It never fails… It’s meant to be a chill morning, yet by afternoon it’s batshit in here. Am I a lightning rod? (Must not be discounted.)
This morning I took kids to school extra early so they could have fun on scooters before school. That’s fun when they are wearing their winter coats when it is below 40 degrees, which it was. I didn’t think they needed them. My poor children tried to have fun for me, truly they did, but they were so anxious to just get indoors.
I went home and waited for my friend D to text. We were having coffee and I upgraded our coffee around the corner to “let’s take the train to Manhattan and go to the good coffee place which is also around the corner from the optician’s where I have to get my glasses adjusted because for one week they’ve been sliding off my face.” She was game. And I was grateful to have a companion on the train – didn’t know how I’d do, especially at rush hour. (Fine.)
It was so good to see D. She came into our lives as a wonderful special ed teacher, who worked with Young J, all too briefly, years ago. She then wound up giving birth to her son exactly on the same day and hour as Young A, one year later. We’ve had a connection from that too. She helped out last time I was sick in the fall. She shopped for food for us this week. She is the ultimate good egg. She also has had a rough week with her 4 year old, so I was ready to commiserate and make sure she knew it wasn’t forever. Four wasn’t a picnic with my guys, either, so I could be a poster mom for it getting better. For once in ages I felt, somehow, useful again. This felt great.
We spent an hour having coffee, then headed to the glasses store, where I was in for a 20 minute wait for glasses adjustment. I found a chair, because I am now like an old man, living bench to bench. She had a good time trying on shades and used their fun photobooth. Then we talked some more. She needed to leave to get her boy, and I finally got my glasses adjusted – some kind of process out of the artisanal past. I heaped my adjuster with praise. She put them back on my face and I felt I’d been given a new face.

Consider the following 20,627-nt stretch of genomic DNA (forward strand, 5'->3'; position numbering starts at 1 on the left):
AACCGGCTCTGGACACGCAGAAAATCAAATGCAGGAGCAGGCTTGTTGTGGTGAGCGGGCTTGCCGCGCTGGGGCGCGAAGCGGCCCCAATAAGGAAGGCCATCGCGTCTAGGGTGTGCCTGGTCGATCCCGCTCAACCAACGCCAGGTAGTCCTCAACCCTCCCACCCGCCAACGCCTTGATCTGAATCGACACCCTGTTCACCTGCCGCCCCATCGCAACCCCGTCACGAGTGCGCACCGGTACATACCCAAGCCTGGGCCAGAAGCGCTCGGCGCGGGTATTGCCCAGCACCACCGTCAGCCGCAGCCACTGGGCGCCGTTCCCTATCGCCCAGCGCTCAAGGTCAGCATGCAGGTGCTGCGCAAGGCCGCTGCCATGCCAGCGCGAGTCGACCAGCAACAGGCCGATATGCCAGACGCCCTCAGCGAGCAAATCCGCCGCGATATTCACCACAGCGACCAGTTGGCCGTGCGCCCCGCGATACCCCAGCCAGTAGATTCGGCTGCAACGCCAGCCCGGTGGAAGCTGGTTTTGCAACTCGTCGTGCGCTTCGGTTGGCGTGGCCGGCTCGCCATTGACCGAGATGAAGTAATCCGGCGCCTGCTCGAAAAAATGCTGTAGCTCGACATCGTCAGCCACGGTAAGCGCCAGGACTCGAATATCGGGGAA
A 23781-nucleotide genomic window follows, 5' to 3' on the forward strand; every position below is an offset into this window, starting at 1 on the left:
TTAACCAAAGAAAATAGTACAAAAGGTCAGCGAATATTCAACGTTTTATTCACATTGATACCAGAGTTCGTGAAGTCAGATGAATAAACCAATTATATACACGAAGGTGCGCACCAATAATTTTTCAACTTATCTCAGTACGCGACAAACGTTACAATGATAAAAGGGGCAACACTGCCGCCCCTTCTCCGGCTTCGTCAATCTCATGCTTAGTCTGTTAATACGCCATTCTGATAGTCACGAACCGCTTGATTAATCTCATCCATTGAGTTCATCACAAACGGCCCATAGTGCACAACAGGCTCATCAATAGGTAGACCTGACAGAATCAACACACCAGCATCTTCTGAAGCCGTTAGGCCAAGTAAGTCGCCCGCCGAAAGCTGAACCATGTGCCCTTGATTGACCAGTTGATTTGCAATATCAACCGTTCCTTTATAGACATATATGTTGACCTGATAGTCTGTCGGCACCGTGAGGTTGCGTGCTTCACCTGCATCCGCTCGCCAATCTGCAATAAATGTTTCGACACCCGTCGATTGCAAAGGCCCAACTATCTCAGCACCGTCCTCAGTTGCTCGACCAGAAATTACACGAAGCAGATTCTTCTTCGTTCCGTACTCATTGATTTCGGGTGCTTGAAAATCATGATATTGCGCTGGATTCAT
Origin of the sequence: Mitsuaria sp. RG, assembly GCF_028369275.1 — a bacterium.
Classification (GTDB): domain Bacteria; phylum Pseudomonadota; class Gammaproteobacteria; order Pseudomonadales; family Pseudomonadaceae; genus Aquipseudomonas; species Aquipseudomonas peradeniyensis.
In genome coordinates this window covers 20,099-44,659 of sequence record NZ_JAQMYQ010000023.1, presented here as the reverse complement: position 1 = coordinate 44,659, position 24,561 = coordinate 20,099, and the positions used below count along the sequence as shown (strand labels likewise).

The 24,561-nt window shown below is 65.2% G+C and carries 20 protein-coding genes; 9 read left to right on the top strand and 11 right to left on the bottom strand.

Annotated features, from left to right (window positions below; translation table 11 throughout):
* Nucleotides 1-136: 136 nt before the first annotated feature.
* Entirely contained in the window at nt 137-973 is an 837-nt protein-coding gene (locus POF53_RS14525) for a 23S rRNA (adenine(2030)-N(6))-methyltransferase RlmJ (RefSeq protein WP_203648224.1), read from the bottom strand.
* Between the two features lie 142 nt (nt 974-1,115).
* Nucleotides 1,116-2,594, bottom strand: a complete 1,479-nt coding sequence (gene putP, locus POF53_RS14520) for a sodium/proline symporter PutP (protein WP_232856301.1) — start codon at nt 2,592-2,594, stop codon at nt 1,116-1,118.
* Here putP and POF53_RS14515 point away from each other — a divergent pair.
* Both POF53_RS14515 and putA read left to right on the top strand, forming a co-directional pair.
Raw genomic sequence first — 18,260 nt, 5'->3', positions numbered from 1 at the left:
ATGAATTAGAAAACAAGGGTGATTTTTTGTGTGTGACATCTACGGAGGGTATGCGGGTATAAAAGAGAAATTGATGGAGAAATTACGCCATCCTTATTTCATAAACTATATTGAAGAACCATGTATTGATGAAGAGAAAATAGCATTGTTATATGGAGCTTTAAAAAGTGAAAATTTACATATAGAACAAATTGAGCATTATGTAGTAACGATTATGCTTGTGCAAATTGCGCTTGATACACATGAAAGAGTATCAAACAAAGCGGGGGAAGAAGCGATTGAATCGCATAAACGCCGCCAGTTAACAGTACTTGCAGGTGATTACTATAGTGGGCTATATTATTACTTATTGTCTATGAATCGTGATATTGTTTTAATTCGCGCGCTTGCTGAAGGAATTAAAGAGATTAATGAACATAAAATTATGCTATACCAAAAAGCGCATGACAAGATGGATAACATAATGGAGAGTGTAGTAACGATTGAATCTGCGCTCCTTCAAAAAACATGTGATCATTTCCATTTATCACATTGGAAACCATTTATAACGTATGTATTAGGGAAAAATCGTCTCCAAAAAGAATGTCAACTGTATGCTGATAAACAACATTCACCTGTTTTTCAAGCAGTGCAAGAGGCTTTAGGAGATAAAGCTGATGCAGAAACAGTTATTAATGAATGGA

This buoyed me. I initially had been planning to go home, shove some food in my mouth and take steroids and sleep. Instead, I called J to see if he wanted to come down to get falafel with me at the city’s best. He did! I waited on a park bench across the street, freezing, until he arrived. Handsome as ever. My lunch date. The sandwich was everything.
I wended my way to the train slowly so as not to disrupt any delicate balance in my head. Stairs are slow. But I think I may have run a little, and found it okay.
The train ride home felt slow. With my meal in my belly, I was getting sleepy. Not a lot of passengers and I wondered if I should enlist one to make sure I wouldn’t miss my stop. I didn’t see anyone begging for that kind of responsibility. I powered through, then even more slowly walked up the stairs to exit.
My block, in sun. A lovely sight. But soft, what was in the doorway of my building? A missed package memo from UPS. DAMNIT. I had quite forgotten my cancer drugs were arriving today. They needed a signature. None of my neighbors were around (though it’s possible they wouldn’t have surrendered them to anyone but me). I looked up the block. Not one, but two UPS trucks. Double parked. I went like a madwoman towards them.
One UPS guy on our block is the legendary Johnny. He is devoted and never lets you down. The corner cafe has a drink named for him (which he doesn’t actually drink anymore since he went on a health kick). I knew finding Johnny was my key. If the trucks were empty, I’d check the cafe.
I saw some movement in one of the trucks. I picked my way through traffic and saw it was not Johnny. But I had to try. This driver was young, South Asian, seemed polite. He asked me for ID but did not make any promises. In minutes, he got my box, had me sign, sent me on my way. (Johnny, you are wonderful, but there are also others for me now.)
I wasn’t expecting something quite so dramatic as this bag… but with that kind of hot pursuit? I’d say it makes the whole thing worthwhile.
You can listen to this song here now. I’ve lived it, and now I’ll be sleeping for hours. (With drug help, yes please.)